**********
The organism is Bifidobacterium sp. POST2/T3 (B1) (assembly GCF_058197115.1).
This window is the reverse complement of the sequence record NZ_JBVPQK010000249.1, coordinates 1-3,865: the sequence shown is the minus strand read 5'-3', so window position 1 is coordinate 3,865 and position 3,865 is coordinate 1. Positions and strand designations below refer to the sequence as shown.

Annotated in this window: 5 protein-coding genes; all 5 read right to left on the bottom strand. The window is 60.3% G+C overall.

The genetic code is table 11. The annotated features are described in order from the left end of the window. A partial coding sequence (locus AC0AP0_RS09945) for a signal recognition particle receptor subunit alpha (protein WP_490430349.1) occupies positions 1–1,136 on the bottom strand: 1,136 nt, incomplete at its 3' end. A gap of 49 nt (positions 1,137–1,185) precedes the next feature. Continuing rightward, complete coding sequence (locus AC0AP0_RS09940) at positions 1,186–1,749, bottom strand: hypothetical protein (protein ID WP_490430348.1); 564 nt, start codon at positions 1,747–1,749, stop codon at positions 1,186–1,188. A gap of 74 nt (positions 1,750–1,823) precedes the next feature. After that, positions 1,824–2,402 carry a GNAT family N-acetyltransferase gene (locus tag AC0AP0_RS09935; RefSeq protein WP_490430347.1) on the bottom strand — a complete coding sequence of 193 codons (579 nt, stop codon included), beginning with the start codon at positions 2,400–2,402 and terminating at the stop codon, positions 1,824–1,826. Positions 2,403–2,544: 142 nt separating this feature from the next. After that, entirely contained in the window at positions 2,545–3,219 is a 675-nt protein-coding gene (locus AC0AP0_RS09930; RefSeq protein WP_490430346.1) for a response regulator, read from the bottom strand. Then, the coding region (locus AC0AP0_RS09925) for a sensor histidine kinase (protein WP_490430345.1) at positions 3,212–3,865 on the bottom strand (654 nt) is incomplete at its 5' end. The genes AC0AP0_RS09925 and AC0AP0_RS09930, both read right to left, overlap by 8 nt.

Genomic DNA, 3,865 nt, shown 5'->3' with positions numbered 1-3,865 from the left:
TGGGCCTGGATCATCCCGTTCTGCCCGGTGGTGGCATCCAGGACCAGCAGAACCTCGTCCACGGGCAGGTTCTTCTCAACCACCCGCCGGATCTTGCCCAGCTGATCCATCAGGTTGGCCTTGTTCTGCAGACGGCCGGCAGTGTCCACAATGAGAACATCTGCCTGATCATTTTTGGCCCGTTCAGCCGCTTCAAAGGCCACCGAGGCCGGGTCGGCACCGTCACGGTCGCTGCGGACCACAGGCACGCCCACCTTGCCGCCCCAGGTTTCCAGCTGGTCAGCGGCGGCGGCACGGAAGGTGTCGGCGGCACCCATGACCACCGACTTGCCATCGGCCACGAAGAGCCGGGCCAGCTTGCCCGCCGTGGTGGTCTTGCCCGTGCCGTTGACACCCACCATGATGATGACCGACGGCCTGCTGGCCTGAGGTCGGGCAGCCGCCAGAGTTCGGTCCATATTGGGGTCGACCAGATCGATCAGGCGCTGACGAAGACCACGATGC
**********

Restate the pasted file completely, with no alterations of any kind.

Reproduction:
The organism is Bifidobacterium sp. POST2/T3 (B1) (assembly GCF_058197115.1).
This window is the reverse complement of the sequence record NZ_JBVPQK010000249.1, coordinates 1-3,865: the sequence shown is the minus strand read 5'-3', so window position 1 is coordinate 3,865 and position 3,865 is coordinate 1. Positions and strand designations below refer to the sequence as shown.

Annotated in this window: 5 protein-coding genes; all 5 read right to left on the bottom strand. The window is 60.3% G+C overall.

The genetic code is table 11. The annotated features are described in order from the left end of the window. A partial coding sequence (locus AC0AP0_RS09945) for a signal recognition particle receptor subunit alpha (protein WP_490430349.1) occupies positions 1–1,136 on the bottom strand: 1,136 nt, incomplete at its 3' end. A gap of 49 nt (positions 1,137–1,185) precedes the next feature. Continuing rightward, complete coding sequence (locus AC0AP0_RS09940) at positions 1,186–1,749, bottom strand: hypothetical protein (protein ID WP_490430348.1); 564 nt, start codon at positions 1,747–1,749, stop codon at positions 1,186–1,188. A gap of 74 nt (positions 1,750–1,823) precedes the next feature. After that, positions 1,824–2,402 carry a GNAT family N-acetyltransferase gene (locus tag AC0AP0_RS09935; RefSeq protein WP_490430347.1) on the bottom strand — a complete coding sequence of 193 codons (579 nt, stop codon included), beginning with the start codon at positions 2,400–2,402 and terminating at the stop codon, positions 1,824–1,826. Positions 2,403–2,544: 142 nt separating this feature from the next. After that, entirely contained in the window at positions 2,545–3,219 is a 675-nt protein-coding gene (locus AC0AP0_RS09930; RefSeq protein WP_490430346.1) for a response regulator, read from the bottom strand. Then, the coding region (locus AC0AP0_RS09925) for a sensor histidine kinase (protein WP_490430345.1) at positions 3,212–3,865 on the bottom strand (654 nt) is incomplete at its 5' end. The genes AC0AP0_RS09925 and AC0AP0_RS09930, both read right to left, overlap by 8 nt.

Genomic DNA, 3,865 nt, shown 5'->3' with positions numbered 1-3,865 from the left:
TGGGCCTGGATCATCCCGTTCTGCCCGGTGGTGGCATCCAGGACCAGCAGAACCTCGTCCACGGGCAGGTTCTTCTCAACCACCCGCCGGATCTTGCCCAGCTGATCCATCAGGTTGGCCTTGTTCTGCAGACGGCCGGCAGTGTCCACAATGAGAACATCTGCCTGATCATTTTTGGCCCGTTCAGCCGCTTCAAAGGCCACCGAGGCCGGGTCGGCACCGTCACGGTCGCTGCGGACCACAGGCACGCCCACCTTGCCGCCCCAGGTTTCCAGCTGGTCAGCGGCGGCGGCACGGAAGGTGTCGGCGGCACCCATGACCACCGACTTGCCATCGGCCACGAAGAGCCGGGCCAGCTTGCCCGCCGTGGTGGTCTTGCCCGTGCCGTTGACACCCACCATGATGATGACCGACGGCCTGCTGGCCTGAGGTCGGGCAGCCGCCAGAGTTCGGTCCATATTGGGGTCGACCAGATCGATCAGGCGCTGACGAAGACCACGATGC